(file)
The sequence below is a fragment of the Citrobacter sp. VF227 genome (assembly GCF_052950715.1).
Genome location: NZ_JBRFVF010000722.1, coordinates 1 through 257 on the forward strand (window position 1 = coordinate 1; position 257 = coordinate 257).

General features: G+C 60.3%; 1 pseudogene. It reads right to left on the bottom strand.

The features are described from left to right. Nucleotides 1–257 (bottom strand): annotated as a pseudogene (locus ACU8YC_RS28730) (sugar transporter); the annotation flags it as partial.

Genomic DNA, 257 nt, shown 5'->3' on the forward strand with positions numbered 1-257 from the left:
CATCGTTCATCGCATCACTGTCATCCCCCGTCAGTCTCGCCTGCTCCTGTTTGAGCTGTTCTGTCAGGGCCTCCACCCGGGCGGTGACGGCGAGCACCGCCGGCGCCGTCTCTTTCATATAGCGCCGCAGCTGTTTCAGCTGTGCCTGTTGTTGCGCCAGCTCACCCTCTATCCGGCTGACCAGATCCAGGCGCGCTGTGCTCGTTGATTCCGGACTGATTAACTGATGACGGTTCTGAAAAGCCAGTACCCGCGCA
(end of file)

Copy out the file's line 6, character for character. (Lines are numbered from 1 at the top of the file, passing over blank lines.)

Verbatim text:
CATCGTTCATCGCATCACTGTCATCCCCCGTCAGTCTCGCCTGCTCCTGTTTGAGCTGTTCTGTCAGGGCCTCCACCCGGGCGGTGACGGCGAGCACCGCCGGCGCCGTCTCTTTCATATAGCGCCGCAGCTGTTTCAGCTGTGCCTGTTGTTGCGCCAGCTCACCCTCTATCCGGCTGACCAGATCCAGGCGCGCTGTGCTCGTTGATTCCGGACTGATTAACTGATGACGGTTCTGAAAAGCCAGTACCCGCGCA